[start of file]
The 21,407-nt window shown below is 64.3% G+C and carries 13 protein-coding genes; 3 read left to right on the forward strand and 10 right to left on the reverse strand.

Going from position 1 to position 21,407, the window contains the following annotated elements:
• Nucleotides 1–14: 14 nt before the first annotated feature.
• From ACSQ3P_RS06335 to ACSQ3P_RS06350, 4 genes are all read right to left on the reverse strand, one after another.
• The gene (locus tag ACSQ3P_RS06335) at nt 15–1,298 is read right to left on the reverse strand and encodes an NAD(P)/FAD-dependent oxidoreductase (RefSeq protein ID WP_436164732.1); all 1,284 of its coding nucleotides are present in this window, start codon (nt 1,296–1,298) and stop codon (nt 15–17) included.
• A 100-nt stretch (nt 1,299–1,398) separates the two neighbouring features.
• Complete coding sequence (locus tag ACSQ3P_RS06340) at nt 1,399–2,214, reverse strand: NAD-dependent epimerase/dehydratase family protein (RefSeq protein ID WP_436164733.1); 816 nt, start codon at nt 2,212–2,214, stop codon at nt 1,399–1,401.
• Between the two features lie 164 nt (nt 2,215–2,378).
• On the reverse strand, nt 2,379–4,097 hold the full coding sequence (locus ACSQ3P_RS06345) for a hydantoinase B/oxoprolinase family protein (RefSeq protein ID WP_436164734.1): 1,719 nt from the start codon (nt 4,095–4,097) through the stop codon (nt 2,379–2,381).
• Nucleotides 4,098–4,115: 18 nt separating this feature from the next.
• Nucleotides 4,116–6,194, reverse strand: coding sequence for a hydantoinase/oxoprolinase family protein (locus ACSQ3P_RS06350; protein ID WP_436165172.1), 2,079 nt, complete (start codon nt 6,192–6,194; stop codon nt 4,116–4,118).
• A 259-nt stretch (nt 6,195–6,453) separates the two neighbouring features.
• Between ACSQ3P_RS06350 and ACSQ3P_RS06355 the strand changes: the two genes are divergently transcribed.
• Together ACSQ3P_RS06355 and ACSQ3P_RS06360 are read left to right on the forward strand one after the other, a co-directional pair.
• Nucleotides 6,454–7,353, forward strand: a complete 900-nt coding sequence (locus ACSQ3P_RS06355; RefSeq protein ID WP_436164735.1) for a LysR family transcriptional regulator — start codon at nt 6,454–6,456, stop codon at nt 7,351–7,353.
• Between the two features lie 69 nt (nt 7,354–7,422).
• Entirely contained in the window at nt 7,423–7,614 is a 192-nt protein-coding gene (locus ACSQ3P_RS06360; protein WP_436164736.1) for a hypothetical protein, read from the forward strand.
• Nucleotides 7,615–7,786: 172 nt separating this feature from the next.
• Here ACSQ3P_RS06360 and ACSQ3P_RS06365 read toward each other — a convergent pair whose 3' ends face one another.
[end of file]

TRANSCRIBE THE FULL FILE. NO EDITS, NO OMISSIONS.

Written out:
The 21,407-nt window shown below is 64.3% G+C and carries 13 protein-coding genes; 3 read left to right on the forward strand and 10 right to left on the reverse strand.

Going from position 1 to position 21,407, the window contains the following annotated elements:
• Nucleotides 1–14: 14 nt before the first annotated feature.
• From ACSQ3P_RS06335 to ACSQ3P_RS06350, 4 genes are all read right to left on the reverse strand, one after another.
• The gene (locus tag ACSQ3P_RS06335) at nt 15–1,298 is read right to left on the reverse strand and encodes an NAD(P)/FAD-dependent oxidoreductase (RefSeq protein ID WP_436164732.1); all 1,284 of its coding nucleotides are present in this window, start codon (nt 1,296–1,298) and stop codon (nt 15–17) included.
• A 100-nt stretch (nt 1,299–1,398) separates the two neighbouring features.
• Complete coding sequence (locus tag ACSQ3P_RS06340) at nt 1,399–2,214, reverse strand: NAD-dependent epimerase/dehydratase family protein (RefSeq protein ID WP_436164733.1); 816 nt, start codon at nt 2,212–2,214, stop codon at nt 1,399–1,401.
• Between the two features lie 164 nt (nt 2,215–2,378).
• On the reverse strand, nt 2,379–4,097 hold the full coding sequence (locus ACSQ3P_RS06345) for a hydantoinase B/oxoprolinase family protein (RefSeq protein ID WP_436164734.1): 1,719 nt from the start codon (nt 4,095–4,097) through the stop codon (nt 2,379–2,381).
• Nucleotides 4,098–4,115: 18 nt separating this feature from the next.
• Nucleotides 4,116–6,194, reverse strand: coding sequence for a hydantoinase/oxoprolinase family protein (locus ACSQ3P_RS06350; protein ID WP_436165172.1), 2,079 nt, complete (start codon nt 6,192–6,194; stop codon nt 4,116–4,118).
• A 259-nt stretch (nt 6,195–6,453) separates the two neighbouring features.
• Between ACSQ3P_RS06350 and ACSQ3P_RS06355 the strand changes: the two genes are divergently transcribed.
• Together ACSQ3P_RS06355 and ACSQ3P_RS06360 are read left to right on the forward strand one after the other, a co-directional pair.
• Nucleotides 6,454–7,353, forward strand: a complete 900-nt coding sequence (locus ACSQ3P_RS06355; RefSeq protein ID WP_436164735.1) for a LysR family transcriptional regulator — start codon at nt 6,454–6,456, stop codon at nt 7,351–7,353.
• Between the two features lie 69 nt (nt 7,354–7,422).
• Entirely contained in the window at nt 7,423–7,614 is a 192-nt protein-coding gene (locus ACSQ3P_RS06360; protein WP_436164736.1) for a hypothetical protein, read from the forward strand.
• Nucleotides 7,615–7,786: 172 nt separating this feature from the next.
• Here ACSQ3P_RS06360 and ACSQ3P_RS06365 read toward each other — a convergent pair whose 3' ends face one another.